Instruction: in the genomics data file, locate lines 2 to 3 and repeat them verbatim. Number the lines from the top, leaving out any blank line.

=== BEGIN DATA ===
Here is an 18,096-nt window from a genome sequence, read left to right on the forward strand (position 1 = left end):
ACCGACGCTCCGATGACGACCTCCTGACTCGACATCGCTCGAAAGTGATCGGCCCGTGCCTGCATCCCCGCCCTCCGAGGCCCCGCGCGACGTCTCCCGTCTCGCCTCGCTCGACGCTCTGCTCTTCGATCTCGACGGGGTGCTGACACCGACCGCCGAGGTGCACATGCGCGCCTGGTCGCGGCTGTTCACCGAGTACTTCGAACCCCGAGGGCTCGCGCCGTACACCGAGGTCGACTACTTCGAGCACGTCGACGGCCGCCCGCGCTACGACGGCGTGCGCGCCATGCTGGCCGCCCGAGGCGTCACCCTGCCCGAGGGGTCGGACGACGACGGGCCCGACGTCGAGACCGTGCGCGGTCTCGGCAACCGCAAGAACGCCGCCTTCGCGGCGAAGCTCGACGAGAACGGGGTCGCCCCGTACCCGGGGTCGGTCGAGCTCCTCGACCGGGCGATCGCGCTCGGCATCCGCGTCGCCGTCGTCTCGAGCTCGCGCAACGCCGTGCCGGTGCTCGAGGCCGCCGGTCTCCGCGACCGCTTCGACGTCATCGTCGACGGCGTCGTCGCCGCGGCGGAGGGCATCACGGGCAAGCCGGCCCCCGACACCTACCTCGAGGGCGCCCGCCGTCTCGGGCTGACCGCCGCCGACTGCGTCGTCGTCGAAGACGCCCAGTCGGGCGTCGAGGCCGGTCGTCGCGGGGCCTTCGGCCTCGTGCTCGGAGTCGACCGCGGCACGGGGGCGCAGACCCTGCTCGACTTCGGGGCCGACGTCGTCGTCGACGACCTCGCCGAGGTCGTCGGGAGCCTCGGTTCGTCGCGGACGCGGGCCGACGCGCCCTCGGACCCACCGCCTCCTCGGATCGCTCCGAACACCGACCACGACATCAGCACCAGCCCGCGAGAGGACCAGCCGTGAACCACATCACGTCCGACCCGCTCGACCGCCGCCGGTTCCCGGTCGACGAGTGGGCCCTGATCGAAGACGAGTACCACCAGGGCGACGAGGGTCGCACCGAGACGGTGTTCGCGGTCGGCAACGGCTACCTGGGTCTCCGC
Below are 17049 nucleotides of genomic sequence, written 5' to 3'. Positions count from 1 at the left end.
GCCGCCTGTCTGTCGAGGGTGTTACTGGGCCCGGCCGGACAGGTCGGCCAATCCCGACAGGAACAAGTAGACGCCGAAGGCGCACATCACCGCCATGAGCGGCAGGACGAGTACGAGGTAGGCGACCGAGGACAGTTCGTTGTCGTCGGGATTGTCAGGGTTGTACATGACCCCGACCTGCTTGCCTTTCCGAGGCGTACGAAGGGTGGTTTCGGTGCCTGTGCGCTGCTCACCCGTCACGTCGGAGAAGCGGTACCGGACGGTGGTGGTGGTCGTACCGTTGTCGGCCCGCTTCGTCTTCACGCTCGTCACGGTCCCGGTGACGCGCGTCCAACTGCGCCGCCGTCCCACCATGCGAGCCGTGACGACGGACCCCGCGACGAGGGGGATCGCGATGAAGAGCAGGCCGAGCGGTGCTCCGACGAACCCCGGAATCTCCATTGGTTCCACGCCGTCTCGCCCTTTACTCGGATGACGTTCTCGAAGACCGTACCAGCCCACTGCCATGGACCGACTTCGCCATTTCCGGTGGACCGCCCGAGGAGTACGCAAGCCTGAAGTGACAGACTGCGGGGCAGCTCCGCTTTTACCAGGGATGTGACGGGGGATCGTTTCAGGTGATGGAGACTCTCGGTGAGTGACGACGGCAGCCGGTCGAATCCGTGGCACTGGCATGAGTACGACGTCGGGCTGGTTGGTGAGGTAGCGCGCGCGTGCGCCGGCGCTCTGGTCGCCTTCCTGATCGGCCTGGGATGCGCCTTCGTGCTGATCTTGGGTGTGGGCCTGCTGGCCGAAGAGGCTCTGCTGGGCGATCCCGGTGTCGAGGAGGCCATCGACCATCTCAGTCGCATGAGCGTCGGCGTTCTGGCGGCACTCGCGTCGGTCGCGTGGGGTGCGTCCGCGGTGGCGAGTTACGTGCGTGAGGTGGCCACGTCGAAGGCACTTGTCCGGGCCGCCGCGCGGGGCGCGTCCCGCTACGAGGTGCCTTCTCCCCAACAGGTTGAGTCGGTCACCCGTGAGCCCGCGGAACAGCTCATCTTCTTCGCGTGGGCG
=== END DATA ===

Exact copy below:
ACCGACGCTCCGATGACGACCTCCTGACTCGACATCGCTCGAAAGTGATCGGCCCGTGCCTGCATCCCCGCCCTCCGAGGCCCCGCGCGACGTCTCCCGTCTCGCCTCGCTCGACGCTCTGCTCTTCGATCTCGACGGGGTGCTGACACCGACCGCCGAGGTGCACATGCGCGCCTGGTCGCGGCTGTTCACCGAGTACTTCGAACCCCGAGGGCTCGCGCCGTACACCGAGGTCGACTACTTCGAGCACGTCGACGGCCGCCCGCGCTACGACGGCGTGCGCGCCATGCTGGCCGCCCGAGGCGTCACCCTGCCCGAGGGGTCGGACGACGACGGGCCCGACGTCGAGACCGTGCGCGGTCTCGGCAACCGCAAGAACGCCGCCTTCGCGGCGAAGCTCGACGAGAACGGGGTCGCCCCGTACCCGGGGTCGGTCGAGCTCCTCGACCGGGCGATCGCGCTCGGCATCCGCGTCGCCGTCGTCTCGAGCTCGCGCAACGCCGTGCCGGTGCTCGAGGCCGCCGGTCTCCGCGACCGCTTCGACGTCATCGTCGACGGCGTCGTCGCCGCGGCGGAGGGCATCACGGGCAAGCCGGCCCCCGACACCTACCTCGAGGGCGCCCGCCGTCTCGGGCTGACCGCCGCCGACTGCGTCGTCGTCGAAGACGCCCAGTCGGGCGTCGAGGCCGGTCGTCGCGGGGCCTTCGGCCTCGTGCTCGGAGTCGACCGCGGCACGGGGGCGCAGACCCTGCTCGACTTCGGGGCCGACGTCGTCGTCGACGACCTCGCCGAGGTCGTCGGGAGCCTCGGTTCGTCGCGGACGCGGGCCGACGCGCCCTCGGACCCACCGCCTCCTCGGATCGCTCCGAACACCGACCACGACATCAGCACCAGCCCGCGAGAGGACCAGCCGTGAACCACATCACGTCCGACCCGCTCGACCGCCGCCGGTTCCCGGTCGACGAGTGGGCCCTGATCGAAGACGAGTACCACCAGGGCGACGAGGGTCGCACCGAGACGGTGTTCGCGGTCGGCAACGGCTACCTGGGTCTCCGC
Below are 17049 nucleotides of genomic sequence, written 5' to 3'. Positions count from 1 at the left end.